Ecclesiastes 7:1tn The comparative term טוֹב (tov, “better”) is repeated throughout 7:1-12. It introduces a series of “Better-than sayings,” particularly in 7:1-6 in which every poetic unit is introduced by טוֹב.
Ecclesiastes 7:1tnHeb “good.” The repetition of טוֹב (tov, “good”) forms an inclusion (a structural device that rounds off the unit), while the two internal terms מִשֶּׁמֶן…שֵׁם (shem mishemen, “name…ointment”) create a paronomastic wordplay (see the note on the word “perfume”). The combination of these two sets of literary devices creates an AB:B'A' chiasm: מִשֶּׁמֶן טוֹב // שֵׁםטוֹב (tov shem // mishemen tov, e.g., “good name”// “ointment good”).
Ecclesiastes 7:1tn Or “oil”; or “ointment.” The term שֶׁמֶן (shemen) refers to fragrant “perfume; cologne; ointment” (Amos 6:6; Eccl 10:1; Song 1:2 [1:3 HT]; 4:10); see HALOT 1568 s.v. שֶׁמֶן A.2.c. Bodily oils were expensive (1 Kgs 17:12; 2 Kgs 2:4). Possession of oils and perfumes was a sign of prosperity (Deut 32:8; 33:24; Job 29:6; Prov 21:17; Ezek 16:13, 20). Wearing colognes and oils was associated with joy (Ps 45:8; Eccl 9:8; Isa 61:3) because they were worn on festive occasions (Prov 27:9). The similar sounding terms “name” (שֵׁם, shem) and “perfume” (שֶׁמֶן) create a wordplay (paronomasia). See W. G. E. Watson, Classical Hebrew Poetry (JSOTSup), 242-43; J. J. Glück, “Paronomasia in Biblical Literature,” Semitics 1 (1970): 50-78; A. Guillaume, “Paronomasia in the Old Testament.” JSS 9 (1964): 282-90; J. M. Sasson, “Wordplay in the OT,” IDBSup 968-70.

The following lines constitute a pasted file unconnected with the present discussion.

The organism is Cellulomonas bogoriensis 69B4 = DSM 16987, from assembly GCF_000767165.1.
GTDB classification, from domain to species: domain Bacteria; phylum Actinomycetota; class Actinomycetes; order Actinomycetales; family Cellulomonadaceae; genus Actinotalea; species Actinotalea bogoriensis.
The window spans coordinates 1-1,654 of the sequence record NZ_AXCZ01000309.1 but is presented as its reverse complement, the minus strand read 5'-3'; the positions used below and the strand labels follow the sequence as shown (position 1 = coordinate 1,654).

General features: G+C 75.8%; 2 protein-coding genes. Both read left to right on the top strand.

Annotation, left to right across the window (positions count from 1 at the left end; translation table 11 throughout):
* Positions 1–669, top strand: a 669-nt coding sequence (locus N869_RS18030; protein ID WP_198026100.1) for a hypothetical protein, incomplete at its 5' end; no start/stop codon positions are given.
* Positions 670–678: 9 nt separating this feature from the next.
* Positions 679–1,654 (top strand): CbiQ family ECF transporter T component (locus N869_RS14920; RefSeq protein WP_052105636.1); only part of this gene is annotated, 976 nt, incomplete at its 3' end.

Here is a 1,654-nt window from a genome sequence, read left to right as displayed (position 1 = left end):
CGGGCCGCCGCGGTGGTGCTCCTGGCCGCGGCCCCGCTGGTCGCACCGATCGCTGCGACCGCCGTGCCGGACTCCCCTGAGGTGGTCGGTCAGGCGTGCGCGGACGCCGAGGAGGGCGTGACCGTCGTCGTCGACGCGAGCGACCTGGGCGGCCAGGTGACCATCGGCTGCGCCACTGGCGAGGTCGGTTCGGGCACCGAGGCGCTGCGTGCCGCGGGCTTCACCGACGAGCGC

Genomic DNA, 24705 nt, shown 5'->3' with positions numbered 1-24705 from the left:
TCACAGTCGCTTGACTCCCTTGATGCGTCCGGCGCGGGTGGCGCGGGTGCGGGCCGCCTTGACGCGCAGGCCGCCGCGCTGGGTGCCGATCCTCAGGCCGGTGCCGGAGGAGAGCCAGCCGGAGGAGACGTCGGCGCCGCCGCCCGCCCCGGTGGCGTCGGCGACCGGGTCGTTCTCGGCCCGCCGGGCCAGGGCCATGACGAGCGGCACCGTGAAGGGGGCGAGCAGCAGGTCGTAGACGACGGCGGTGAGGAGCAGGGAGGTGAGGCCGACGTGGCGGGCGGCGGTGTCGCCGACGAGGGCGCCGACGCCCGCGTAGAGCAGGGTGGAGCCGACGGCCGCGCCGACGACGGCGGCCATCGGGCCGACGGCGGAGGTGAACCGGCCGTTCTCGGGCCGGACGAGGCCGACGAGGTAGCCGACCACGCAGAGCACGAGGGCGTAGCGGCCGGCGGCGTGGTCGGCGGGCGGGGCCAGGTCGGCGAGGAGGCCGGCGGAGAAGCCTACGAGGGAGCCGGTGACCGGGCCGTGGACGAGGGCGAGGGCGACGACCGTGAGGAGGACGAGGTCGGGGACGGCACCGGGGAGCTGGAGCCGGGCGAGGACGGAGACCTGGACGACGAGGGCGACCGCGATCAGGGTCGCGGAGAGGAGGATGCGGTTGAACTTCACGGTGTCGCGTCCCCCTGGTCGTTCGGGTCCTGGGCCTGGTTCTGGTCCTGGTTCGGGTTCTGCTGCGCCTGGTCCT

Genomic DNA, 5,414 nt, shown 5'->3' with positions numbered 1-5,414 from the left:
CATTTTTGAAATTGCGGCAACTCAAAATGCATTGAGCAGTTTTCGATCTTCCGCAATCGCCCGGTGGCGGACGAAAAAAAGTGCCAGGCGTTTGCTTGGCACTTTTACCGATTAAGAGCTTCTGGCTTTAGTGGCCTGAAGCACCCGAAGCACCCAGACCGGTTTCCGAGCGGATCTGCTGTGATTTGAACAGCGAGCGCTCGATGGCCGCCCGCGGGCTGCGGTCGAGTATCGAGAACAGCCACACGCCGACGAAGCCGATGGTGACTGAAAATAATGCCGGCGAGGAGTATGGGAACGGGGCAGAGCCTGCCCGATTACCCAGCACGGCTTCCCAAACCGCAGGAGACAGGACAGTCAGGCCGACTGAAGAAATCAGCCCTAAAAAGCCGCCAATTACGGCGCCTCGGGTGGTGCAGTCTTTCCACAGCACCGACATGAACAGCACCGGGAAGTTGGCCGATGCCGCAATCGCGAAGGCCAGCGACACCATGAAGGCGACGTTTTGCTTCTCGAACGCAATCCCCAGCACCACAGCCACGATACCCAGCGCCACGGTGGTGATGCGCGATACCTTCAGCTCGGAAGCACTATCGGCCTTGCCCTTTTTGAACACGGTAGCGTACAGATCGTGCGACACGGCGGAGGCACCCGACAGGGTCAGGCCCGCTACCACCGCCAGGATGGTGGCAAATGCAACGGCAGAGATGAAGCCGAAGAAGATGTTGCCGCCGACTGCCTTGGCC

Ecclesiastes 7:1tn The word “one’s” does not appear in the Hebrew text, but is supplied in the translation for clarity.
Ecclesiastes 7:1tn The article prefixed to הַמָּוֶת (hammavet, “death”) probably functions in an indefinite possessive sense or in a generic sense: “one’s death,” e.g., Gen 44:2 (see R. J. Williams, Hebrew Syntax, 19, §86, §92).
Ecclesiastes 7:1sn There are two ways to understand this proverb: (1) Happy times (characterized by celebration and “fragrant perfume”) teach us less than hard times (“the day of one’s death”) which can bring about moral improvement (“a good reputation”). (2) It is better to come to the end of one’s life (“day of one’s death”) with a good reputation (“a good name”) than to merely be starting life (“day of one’s birth”) in an auspicious manner in joy and wealth (“fine perfume”). Folly and wickedness could foil a good beginning so that a person ends life as a fool. For example, Solomon began as the wisest man who ever lived, only to end life as one of history’s greatest fools.
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